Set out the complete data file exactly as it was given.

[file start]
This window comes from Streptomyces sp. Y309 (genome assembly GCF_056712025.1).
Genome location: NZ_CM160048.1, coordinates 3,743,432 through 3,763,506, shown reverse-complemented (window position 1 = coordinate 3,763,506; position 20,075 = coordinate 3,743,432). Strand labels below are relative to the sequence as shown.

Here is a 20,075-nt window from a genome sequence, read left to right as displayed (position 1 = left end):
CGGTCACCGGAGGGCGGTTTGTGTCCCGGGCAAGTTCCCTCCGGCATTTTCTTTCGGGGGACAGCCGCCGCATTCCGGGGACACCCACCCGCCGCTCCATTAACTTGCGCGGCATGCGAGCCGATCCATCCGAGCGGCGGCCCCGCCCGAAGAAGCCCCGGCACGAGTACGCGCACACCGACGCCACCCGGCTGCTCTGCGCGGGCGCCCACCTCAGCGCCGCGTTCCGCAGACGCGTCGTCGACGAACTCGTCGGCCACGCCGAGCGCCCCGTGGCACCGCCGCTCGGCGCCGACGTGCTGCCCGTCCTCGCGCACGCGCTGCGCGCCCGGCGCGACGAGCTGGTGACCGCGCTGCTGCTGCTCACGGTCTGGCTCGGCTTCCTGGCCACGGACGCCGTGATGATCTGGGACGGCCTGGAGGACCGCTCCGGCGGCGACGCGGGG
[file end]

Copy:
This window comes from Streptomyces sp. Y309 (genome assembly GCF_056712025.1).
Genome location: NZ_CM160048.1, coordinates 3,743,432 through 3,763,506, shown reverse-complemented (window position 1 = coordinate 3,763,506; position 20,075 = coordinate 3,743,432). Strand labels below are relative to the sequence as shown.

Here is a 20,075-nt window from a genome sequence, read left to right as displayed (position 1 = left end):
CGGTCACCGGAGGGCGGTTTGTGTCCCGGGCAAGTTCCCTCCGGCATTTTCTTTCGGGGGACAGCCGCCGCATTCCGGGGACACCCACCCGCCGCTCCATTAACTTGCGCGGCATGCGAGCCGATCCATCCGAGCGGCGGCCCCGCCCGAAGAAGCCCCGGCACGAGTACGCGCACACCGACGCCACCCGGCTGCTCTGCGCGGGCGCCCACCTCAGCGCCGCGTTCCGCAGACGCGTCGTCGACGAACTCGTCGGCCACGCCGAGCGCCCCGTGGCACCGCCGCTCGGCGCCGACGTGCTGCCCGTCCTCGCGCACGCGCTGCGCGCCCGGCGCGACGAGCTGGTGACCGCGCTGCTGCTGCTCACGGTCTGGCTCGGCTTCCTGGCCACGGACGCCGTGATGATCTGGGACGGCCTGGAGGACCGCTCCGGCGGCGACGCGGGG